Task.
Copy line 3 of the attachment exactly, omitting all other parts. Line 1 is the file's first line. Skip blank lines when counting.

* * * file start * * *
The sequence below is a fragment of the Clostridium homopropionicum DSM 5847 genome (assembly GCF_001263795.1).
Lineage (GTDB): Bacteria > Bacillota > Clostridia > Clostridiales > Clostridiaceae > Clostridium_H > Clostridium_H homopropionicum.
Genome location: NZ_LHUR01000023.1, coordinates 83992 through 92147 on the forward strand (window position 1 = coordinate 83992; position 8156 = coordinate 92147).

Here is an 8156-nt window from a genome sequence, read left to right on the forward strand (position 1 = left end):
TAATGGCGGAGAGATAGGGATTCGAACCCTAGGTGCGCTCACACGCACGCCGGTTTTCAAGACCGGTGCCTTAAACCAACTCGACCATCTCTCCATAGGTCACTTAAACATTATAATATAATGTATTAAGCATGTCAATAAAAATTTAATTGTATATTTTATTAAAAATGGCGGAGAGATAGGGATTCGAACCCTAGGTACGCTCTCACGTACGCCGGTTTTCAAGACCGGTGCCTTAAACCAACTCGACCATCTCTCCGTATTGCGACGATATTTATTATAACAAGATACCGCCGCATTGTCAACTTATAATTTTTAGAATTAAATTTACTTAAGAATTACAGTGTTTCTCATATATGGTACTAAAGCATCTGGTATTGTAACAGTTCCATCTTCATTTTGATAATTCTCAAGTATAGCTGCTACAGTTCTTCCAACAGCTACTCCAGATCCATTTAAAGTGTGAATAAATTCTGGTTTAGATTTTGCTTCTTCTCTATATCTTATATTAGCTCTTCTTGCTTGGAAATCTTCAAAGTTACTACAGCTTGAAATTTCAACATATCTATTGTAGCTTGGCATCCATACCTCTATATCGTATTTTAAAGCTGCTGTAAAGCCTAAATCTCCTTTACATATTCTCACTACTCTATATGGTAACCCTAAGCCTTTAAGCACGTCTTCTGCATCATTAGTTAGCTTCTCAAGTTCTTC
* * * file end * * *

Genome location: NZ_LHUR01000023.1, coordinates 83992 through 92147 on the forward strand (window position 1 = coordinate 83992; position 8156 = coordinate 92147).